Play Is the Work of Childhood

Betsy Brown Braun
February 23, 2012

Parent (animatedly): What did you do in school today?

Child (contentedly): I played.

This response should make your heart sing, but I fear it doesn't. 

News headlines sounding the alarm that U.S. students are falling behind other countries in science and math, that there is an ever increasing competition for getting into colleges, into private high schools, into elementary schools, and even into nursery schools are eating away at our belief in the importance of just playing.

Parents are suffering from the misguided notion that in order for their children to "compete" in this world, to stay in the game, to claw their way to the top, they have to stop playing and start doing some real learning. Play is getting a bad rap.

And here's why. When adults think of children playing, they think of it in the adult sense of the word -- a recreational activity that isn't work. But play is the work of childhood. It is the most potent learning activity of them all.

Play is a crucial ingredient not only in neurological growth but also in supporting development in all realms -- social, emotional, cognitive, creative, and physical -- practicing the skills the child will need later in life.

Imaginative or pretend play, in particular, is a powerful learning tool for the young child. Both solitary and with friends, "dramatic play" is a vehicle by which children not only practice the skills they are acquiring but also process their daily lives. They play out and replay events they are working hard to understand: who is the boss in the family; how does dinner get cooked; when the dog is rushed to the vet; when daddy sends me to my room. They practice the life they observe all around them: the fire truck, the cab driver, the refuse collector, the dogs and cats and crying babies. Imaginative play allows children the space and time to work on their understanding, their conflicts, as well as on their anxieties and fears. Unstructured pretend play with others offers the opportunity to practice social skills such as taking turns, considering another's viewpoint and needs, learning self control, sharing the power, problem solving, compromise, and trying on different roles.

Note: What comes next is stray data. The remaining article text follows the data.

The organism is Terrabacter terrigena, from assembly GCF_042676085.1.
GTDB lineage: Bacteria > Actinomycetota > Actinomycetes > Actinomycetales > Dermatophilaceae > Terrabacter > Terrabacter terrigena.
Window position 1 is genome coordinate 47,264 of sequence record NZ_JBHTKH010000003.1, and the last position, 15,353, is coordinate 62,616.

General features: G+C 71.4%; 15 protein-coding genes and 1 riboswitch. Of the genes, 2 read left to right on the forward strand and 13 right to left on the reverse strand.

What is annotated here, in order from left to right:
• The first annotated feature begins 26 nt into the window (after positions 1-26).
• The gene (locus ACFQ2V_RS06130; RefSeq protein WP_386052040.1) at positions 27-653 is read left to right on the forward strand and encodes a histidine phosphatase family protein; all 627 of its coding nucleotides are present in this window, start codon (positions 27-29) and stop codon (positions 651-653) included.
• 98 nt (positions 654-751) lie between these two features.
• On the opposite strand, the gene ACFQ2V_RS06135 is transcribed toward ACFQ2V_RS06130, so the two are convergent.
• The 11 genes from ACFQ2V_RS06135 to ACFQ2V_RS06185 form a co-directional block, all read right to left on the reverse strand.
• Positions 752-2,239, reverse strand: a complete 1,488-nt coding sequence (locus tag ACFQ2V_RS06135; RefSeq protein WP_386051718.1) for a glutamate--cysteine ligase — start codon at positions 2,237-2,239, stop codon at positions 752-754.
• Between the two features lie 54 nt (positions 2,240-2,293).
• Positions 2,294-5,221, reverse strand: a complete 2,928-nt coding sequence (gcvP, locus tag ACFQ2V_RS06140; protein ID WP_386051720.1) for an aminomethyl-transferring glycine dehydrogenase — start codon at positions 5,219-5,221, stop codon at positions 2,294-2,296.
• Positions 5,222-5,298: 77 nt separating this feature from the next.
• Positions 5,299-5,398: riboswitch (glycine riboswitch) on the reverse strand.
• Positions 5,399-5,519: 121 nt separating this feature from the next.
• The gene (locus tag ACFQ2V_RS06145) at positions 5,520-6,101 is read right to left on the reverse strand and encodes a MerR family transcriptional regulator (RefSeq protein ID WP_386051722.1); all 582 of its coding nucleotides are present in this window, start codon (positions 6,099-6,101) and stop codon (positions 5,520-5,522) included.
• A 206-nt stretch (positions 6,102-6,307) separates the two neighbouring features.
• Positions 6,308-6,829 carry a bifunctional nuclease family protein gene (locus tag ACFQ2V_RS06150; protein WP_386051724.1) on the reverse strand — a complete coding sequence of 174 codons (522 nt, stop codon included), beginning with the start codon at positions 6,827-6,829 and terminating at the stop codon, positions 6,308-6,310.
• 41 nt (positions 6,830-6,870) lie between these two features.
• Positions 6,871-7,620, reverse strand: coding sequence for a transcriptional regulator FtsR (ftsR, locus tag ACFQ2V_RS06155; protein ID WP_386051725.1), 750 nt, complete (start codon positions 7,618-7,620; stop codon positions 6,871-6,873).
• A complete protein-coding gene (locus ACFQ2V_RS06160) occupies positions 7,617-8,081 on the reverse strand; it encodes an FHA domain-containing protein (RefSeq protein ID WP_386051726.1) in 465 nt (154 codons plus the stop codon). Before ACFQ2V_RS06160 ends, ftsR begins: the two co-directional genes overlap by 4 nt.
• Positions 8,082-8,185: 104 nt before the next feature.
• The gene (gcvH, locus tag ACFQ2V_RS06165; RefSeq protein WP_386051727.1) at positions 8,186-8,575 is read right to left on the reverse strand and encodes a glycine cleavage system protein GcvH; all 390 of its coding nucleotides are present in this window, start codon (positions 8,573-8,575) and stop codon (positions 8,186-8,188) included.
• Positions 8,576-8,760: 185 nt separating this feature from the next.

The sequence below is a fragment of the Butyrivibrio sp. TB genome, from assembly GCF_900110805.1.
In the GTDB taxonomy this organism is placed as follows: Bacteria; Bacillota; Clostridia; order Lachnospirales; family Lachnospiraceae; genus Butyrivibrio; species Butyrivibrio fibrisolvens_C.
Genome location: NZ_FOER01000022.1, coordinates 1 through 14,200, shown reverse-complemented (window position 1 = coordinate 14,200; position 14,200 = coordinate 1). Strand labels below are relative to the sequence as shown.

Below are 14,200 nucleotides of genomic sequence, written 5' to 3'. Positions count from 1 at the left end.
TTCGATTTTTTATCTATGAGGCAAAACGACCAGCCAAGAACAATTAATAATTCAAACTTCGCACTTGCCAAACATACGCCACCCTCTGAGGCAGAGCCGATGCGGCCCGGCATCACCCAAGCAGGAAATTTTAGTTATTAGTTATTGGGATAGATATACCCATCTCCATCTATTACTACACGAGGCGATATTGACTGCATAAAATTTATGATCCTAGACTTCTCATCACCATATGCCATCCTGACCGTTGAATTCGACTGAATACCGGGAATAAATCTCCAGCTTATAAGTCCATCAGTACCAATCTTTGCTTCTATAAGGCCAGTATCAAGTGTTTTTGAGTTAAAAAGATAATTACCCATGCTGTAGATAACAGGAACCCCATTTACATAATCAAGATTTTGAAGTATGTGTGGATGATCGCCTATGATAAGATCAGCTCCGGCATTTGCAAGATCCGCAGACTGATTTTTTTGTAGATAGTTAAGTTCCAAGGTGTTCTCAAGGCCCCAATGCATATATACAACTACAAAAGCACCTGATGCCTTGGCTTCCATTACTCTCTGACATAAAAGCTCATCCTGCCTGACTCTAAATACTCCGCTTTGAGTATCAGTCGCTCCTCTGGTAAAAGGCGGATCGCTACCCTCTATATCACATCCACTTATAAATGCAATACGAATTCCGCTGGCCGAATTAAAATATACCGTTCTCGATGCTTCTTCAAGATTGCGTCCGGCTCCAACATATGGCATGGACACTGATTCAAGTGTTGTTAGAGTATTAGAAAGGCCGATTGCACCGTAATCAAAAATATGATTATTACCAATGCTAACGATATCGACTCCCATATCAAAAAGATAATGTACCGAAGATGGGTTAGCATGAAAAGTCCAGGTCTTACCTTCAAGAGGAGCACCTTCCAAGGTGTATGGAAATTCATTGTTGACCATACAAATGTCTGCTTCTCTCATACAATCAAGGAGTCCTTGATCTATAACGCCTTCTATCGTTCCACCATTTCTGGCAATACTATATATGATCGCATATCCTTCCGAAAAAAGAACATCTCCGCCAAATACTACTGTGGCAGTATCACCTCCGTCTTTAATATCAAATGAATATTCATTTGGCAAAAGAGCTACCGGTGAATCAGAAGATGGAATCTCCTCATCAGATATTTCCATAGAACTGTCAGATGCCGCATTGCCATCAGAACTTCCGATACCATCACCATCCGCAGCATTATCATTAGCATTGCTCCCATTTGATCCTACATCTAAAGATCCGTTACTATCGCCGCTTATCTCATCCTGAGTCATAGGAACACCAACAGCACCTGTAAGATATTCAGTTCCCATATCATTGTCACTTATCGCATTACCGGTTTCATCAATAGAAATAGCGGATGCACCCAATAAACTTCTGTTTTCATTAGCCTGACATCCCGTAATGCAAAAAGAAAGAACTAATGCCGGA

Pretend play is practice for real life. We all know how much practice it takes to do anything worthwhile. What could be more important?

Children use play to work through and master quite complex psychological difficulties of the past and present.

Play refers to the young child's activities characterized by freedom from all but personally imposed rules (which are changed at will) by free wheeling fantasy involvement, and by the absence of any goals outside the activity itself.

Games are different. They are usually competitive and are characterized by agreed upon often externally imposed rules by a requirement to use the implements of the activity in the manner for which they are intended and not as fancy.

Play is an opportunity for pure enjoyment. Games can involve considerable stress.

Children ages three to five are masters at play. Play is the business and the work of their lives. Sometimes alone and sometimes in collaboration with others, these masters play out their fantasies and fears, process their daily lives, hone their social and language skills, grow confidence and competence, and feel very big.

From the Parents

  • Parent # 1

    I like the article and it has a lot of valid points that parents of young children should pay attention to. However, I disagree with the author's take on games. Appropriate games for preschoolers ( duck, duck, goose and hide and go seek) teach valuable turn taking skills and strategy. I think balance in a preschool these days is key.

    over a year ago

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